Study Finds Sugar Feeds Cancer: How Unhealthy Eating Increases Your Risk

Can eating too much sugar increase your disease risk? Your chance of developing cancer and other health conditions increases the more you rely on sugar for fuel. If most of your calories come from processed food and sugar-sweetened beverages, you’re putting yourself in danger. Let’s take a closer look at how sugar destroys our bodies and what you can do to fight back (page 7).

Your body doesn’t know what to do with added sugars

Thinking young woman looking up at many question marks

Your body may have no idea what you’re putting into it. | iStock.com/SIphotography

Carbohydrates, which are natural sugars, serve as an important energy source to keep you fully functional. Added sugars, which provide a lot of energy without contributing any other nutrients, can become harmful in excess amounts.

Your brain, heart, and even your cells just don’t know where to put the sugar they don’t actually need. Often, it ends up in our fat cells, because that’s where extra energy gets stored when you don’t need it.

Next: Sugar in this type of food is all about appeal, not nutrition.

You’ll only find this kind of sugar in processed food

candy gummy worms

There’s a reason gummy worms never go bad. | jenifoto/iStock/Getty Images

Is eating too much fruit bad for you? Probably. But the kinds of sugars you get from fruit, for example, aren’t the same sugars you get from potato chips, candy, and other processed foods.

The reason added sugars exist in these foods has everything to do with the appeal. If sugar can improve the look, taste, or shelf life of a food, manufacturers won’t hesitate to add it in.

Next: Sugar hurts this vital organ.

Sugar actually hurts your heart

young african american businesswoman having heart attack or chest pain

Avoiding added sugars can help you beat heart disease. | iStock.com/michaeljung

Heart disease is the leading cause of death among U.S. adults, and our diets have a lot to do with it. JAMA Internal Medicine found a significant relationship between increased added sugar consumption and the risk of dying from heart disease.

Unfortunately, this isn’t the only chronic disease that can develop as a result of poor dietary choices.

Next: Sugar could be one of the easiest ways to increase your chance of this disease.

Does eating too much sugar really give you diabetes?

man is measuring the level of glucose through his finger

Excess sugar can affect your insulin resistance. | iStock.com/BernardaSv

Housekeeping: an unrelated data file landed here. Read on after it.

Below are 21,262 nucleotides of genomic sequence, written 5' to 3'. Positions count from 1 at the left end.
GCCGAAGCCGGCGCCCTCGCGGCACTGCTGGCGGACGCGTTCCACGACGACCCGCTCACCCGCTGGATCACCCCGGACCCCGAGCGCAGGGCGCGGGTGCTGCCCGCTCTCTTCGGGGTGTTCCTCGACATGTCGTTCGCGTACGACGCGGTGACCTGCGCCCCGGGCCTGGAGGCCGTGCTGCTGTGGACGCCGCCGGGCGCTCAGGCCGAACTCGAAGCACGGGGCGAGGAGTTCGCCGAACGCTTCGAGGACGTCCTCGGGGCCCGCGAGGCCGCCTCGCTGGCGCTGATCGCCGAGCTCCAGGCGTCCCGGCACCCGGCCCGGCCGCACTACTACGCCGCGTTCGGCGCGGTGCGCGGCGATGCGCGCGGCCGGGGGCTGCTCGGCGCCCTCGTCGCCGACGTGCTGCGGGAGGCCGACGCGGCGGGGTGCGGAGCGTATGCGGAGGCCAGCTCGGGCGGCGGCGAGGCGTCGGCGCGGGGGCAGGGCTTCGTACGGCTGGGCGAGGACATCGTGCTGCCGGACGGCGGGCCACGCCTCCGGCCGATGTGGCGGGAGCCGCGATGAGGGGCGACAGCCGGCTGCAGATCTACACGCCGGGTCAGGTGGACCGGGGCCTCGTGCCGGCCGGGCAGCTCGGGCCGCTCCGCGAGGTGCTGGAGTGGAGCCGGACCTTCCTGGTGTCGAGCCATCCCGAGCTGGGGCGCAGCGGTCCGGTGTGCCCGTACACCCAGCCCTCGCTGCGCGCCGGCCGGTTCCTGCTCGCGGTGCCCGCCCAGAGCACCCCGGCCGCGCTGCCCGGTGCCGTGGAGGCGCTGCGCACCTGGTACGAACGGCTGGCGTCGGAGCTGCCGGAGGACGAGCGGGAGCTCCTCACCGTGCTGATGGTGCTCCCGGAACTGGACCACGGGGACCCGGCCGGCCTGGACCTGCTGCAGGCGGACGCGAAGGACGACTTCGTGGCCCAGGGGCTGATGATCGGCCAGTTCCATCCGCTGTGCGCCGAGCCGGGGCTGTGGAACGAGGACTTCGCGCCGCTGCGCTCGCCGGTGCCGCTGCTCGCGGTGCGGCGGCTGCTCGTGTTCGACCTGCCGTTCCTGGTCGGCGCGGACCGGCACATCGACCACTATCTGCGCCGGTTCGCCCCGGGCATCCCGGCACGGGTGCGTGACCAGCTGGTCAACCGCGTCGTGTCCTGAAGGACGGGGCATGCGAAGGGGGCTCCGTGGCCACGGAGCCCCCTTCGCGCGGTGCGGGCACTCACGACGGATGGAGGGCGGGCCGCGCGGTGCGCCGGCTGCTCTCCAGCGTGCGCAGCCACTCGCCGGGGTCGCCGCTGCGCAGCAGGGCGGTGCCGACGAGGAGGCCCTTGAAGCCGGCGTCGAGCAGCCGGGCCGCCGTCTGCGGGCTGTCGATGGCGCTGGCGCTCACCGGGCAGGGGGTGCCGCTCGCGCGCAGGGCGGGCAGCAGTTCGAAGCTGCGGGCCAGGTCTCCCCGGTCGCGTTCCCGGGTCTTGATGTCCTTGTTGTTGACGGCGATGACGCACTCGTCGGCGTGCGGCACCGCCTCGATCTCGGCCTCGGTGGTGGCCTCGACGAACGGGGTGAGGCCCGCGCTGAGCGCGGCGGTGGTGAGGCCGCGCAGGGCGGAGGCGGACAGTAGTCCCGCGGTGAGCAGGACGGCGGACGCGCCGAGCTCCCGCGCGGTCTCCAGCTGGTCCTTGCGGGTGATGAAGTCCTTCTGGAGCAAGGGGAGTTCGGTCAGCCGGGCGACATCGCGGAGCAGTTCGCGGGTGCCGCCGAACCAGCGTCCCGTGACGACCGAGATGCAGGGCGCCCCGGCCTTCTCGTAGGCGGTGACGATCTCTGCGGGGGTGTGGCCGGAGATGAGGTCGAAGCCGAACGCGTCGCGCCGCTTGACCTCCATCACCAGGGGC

Of all the habits that increase your risk of developing type 2 diabetes, eating too much added sugar could be one of the easiest to modify. Excess sugar intake can affect your insulin resistance, which controls how well your cells respond to the hormone in charge of regulating your blood sugar.

It takes a combination of eating the right foods, following the right fitness routine, and choosing the right beverages to help prevent a number of diseases. Preventing cancer is probably the trickiest of them all.

Next: Does sugar feed cancer cells?

Does sugar feed cancer cells?

Doctor talking to a patient

Turns out, studies have found that sugar stimulates cancer growth. | iStock.com/Minerva Studio

Cancer is hard to prevent. And once you have it, it’s even harder to beat. New research gives some hope to those undergoing treatment to get rid of cancerous tumors and prevent cancer from spreading to other parts of their body. According to the study, a diet high in sugar could actually stimulate tumor growth. A specifically modified diet could help patients avoid developing aggressive, difficult-to-treat tumors.

Is it possible to use sugar — or lack thereof — to prevent cancer? Maybe. Overall, an unhealthy diet makes you sick and creates the optimal environment for cancer cells to grow. Diet just happens to be one of those cancer risk factors you have full control over. Unfortunately, this isn’t the case for all risk factors.

Next: What else increases your cancer risk?

What else increases your cancer risk?

Young depressed cancer patient standing in front of hospital window.

There are certain factors you have control over. | iStock.com/prudkov

Eating junk food is just one of many habits that increases your disease risk. The National Cancer Institute offers a long, but by no means complete, list of factors that could contribute to your cancer risk — both within your control and far outside of it.

Aside from a poor diet, chronic inflammation, alcohol use, hormones, and age can all have a negative impact on your cancer risk.

Next: Here’s what you can do to fight back.

How to stop eating so much sugar

Cut fruit in containers on display

Fresh fruit can be subbed in for sweets. | iStock.com/littleny

Curbing sugar cravings can help you decrease your risk of cancer and other devastating chronic health conditions. Eating regular, nutritionally balanced meals and snacks is one of the most effective defenses against your sweet tooth.

Skipping meals, using artificial sweeteners, and eating junk food can enhance your unhealthy appetite. Snacking on nuts, fruit, and dairy when you’re hungry for sugar can help you stay away from the sweet stuff.

Next: One more simple thing to fight back.

Check the labels

Child hold a spoon with yoghurt and blackberry

Check the sugar content before you dig in. | iStock.com/Povareshka

At the very least, make sure to check the labels of your favorite sweets. You’d be surprised how the smallest changes can save you grams of sugar here and there. Even regular items such as yogurt have large differences in sugar amounts when you compare flavors and brands.

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